Main Page | See live article | Alphabetical index

Langmuir probe

A Langmuir probe, named after Nobel Prize winning physicist Irving Langmuir, is used to determine the ionization energy and electron temperature of a plasma. It works by inserting two wires into the plasma that are insulated on their sides from each other and the plasma. This is done so that only the tips of the wires are exposed to the plasma. The wires, typically made of tungsten, are several thousandths of an inch thick.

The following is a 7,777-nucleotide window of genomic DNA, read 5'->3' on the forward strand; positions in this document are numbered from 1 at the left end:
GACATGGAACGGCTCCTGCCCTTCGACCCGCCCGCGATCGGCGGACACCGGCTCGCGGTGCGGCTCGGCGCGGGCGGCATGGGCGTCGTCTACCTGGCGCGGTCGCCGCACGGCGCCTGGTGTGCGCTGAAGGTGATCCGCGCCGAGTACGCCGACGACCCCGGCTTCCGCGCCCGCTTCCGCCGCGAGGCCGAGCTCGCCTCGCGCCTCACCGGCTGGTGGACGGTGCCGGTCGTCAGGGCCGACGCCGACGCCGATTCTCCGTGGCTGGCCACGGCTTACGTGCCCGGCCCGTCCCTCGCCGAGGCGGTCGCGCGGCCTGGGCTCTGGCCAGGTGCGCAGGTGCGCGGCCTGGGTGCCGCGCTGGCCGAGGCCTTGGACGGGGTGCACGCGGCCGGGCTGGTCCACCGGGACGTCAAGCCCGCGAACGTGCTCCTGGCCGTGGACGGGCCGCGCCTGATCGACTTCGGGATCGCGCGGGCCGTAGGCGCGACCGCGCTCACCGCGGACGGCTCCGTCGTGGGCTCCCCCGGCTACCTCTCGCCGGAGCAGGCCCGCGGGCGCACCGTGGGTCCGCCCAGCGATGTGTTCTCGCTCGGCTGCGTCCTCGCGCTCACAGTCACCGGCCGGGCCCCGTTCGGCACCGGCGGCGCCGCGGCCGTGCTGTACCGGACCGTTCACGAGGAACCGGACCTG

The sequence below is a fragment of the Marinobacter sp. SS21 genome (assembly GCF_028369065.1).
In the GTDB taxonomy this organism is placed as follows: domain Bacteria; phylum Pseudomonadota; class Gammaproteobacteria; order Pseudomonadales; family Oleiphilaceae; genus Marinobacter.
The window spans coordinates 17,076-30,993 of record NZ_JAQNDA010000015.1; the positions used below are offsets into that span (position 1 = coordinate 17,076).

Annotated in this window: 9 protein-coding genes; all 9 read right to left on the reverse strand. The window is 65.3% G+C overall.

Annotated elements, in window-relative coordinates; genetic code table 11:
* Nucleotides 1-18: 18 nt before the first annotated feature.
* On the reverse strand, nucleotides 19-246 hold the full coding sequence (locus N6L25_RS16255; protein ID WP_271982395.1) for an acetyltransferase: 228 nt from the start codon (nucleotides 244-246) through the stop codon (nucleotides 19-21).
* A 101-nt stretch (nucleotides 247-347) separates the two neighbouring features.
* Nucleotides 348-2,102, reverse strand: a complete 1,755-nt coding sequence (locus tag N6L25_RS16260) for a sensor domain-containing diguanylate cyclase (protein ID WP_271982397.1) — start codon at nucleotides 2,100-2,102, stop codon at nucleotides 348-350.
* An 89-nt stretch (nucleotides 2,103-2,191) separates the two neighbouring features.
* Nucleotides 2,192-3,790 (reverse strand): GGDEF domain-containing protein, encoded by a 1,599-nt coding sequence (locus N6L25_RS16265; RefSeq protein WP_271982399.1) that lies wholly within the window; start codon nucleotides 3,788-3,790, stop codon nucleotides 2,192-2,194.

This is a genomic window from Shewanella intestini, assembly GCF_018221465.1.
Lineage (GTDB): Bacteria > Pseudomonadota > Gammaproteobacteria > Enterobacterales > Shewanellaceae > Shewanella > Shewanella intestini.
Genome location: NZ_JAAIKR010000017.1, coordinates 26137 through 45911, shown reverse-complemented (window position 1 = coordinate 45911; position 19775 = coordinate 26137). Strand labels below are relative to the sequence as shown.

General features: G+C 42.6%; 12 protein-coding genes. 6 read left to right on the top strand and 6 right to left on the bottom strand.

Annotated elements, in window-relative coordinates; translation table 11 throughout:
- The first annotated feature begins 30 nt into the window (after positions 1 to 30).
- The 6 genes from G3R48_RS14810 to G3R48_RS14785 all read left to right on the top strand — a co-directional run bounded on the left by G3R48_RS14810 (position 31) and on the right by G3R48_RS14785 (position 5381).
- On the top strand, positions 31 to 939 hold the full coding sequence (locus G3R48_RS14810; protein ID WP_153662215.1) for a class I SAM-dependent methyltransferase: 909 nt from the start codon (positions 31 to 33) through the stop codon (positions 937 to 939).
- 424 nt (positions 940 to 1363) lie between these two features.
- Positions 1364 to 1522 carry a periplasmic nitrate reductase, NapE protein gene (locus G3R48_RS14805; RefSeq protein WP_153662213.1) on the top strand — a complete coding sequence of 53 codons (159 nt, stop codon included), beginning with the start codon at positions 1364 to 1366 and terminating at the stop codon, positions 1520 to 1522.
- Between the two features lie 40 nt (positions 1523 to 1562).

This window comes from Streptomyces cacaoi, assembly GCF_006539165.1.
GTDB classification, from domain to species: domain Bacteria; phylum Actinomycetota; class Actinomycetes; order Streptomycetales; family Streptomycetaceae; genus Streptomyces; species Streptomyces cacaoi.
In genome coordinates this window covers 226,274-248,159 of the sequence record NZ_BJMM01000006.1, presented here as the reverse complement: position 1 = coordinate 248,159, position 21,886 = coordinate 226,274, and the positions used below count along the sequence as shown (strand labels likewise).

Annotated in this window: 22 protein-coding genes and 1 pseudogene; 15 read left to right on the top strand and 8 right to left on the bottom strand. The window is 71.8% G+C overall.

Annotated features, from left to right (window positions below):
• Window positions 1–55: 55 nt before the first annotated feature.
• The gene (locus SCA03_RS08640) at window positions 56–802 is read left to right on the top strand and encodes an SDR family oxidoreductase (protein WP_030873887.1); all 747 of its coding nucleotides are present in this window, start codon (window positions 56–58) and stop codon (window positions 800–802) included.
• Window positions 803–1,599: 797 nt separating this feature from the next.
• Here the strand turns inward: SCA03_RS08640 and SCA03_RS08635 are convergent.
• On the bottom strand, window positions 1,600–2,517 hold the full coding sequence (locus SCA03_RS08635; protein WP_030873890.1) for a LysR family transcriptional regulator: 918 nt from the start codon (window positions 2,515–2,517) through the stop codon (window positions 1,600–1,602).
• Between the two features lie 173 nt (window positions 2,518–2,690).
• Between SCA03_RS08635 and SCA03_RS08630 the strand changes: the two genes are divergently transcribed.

Mathematical analysis of this curve using calculus and physics allows the user to calculate plasma potential (Vp), floating potential (Vf), electron density (ne), ion density (ni), electron temperature (Te) and the electron energy distribution function (EEDF) or f(e).

A Langmuir probe can be purchased off the shelf for on the order of 15,000 U.S. Dollars, or they can be built by an experienced researcher and/or technician. When working at frequencies under 100 MHz, it is advisable to use blocking filters, and take necessary grounding precautions.